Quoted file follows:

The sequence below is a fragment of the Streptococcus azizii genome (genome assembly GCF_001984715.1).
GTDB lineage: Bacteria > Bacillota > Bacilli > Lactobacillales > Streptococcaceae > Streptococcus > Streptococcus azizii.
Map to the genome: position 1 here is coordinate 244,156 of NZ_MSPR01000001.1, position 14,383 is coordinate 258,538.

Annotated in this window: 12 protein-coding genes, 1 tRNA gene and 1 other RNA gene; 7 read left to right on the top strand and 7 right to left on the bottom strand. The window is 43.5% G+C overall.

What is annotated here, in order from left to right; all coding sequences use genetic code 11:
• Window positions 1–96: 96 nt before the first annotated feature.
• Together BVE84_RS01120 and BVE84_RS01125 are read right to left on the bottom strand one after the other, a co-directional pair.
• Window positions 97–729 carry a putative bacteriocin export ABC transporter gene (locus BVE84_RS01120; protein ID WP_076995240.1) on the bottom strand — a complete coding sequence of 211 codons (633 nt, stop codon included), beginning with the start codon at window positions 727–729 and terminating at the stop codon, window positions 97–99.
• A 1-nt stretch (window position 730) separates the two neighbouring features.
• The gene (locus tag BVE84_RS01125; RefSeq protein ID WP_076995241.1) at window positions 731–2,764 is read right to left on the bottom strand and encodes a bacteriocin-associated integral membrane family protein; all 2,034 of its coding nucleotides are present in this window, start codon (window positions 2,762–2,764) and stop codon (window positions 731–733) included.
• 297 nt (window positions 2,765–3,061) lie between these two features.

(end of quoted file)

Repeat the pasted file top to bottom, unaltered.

The sequence below is a fragment of the Streptococcus azizii genome (genome assembly GCF_001984715.1).
GTDB lineage: Bacteria > Bacillota > Bacilli > Lactobacillales > Streptococcaceae > Streptococcus > Streptococcus azizii.
Map to the genome: position 1 here is coordinate 244,156 of NZ_MSPR01000001.1, position 14,383 is coordinate 258,538.

Annotated in this window: 12 protein-coding genes, 1 tRNA gene and 1 other RNA gene; 7 read left to right on the top strand and 7 right to left on the bottom strand. The window is 43.5% G+C overall.

What is annotated here, in order from left to right; all coding sequences use genetic code 11:
• Window positions 1–96: 96 nt before the first annotated feature.
• Together BVE84_RS01120 and BVE84_RS01125 are read right to left on the bottom strand one after the other, a co-directional pair.
• Window positions 97–729 carry a putative bacteriocin export ABC transporter gene (locus BVE84_RS01120; protein ID WP_076995240.1) on the bottom strand — a complete coding sequence of 211 codons (633 nt, stop codon included), beginning with the start codon at window positions 727–729 and terminating at the stop codon, window positions 97–99.
• A 1-nt stretch (window position 730) separates the two neighbouring features.
• The gene (locus tag BVE84_RS01125; RefSeq protein ID WP_076995241.1) at window positions 731–2,764 is read right to left on the bottom strand and encodes a bacteriocin-associated integral membrane family protein; all 2,034 of its coding nucleotides are present in this window, start codon (window positions 2,762–2,764) and stop codon (window positions 731–733) included.
• 297 nt (window positions 2,765–3,061) lie between these two features.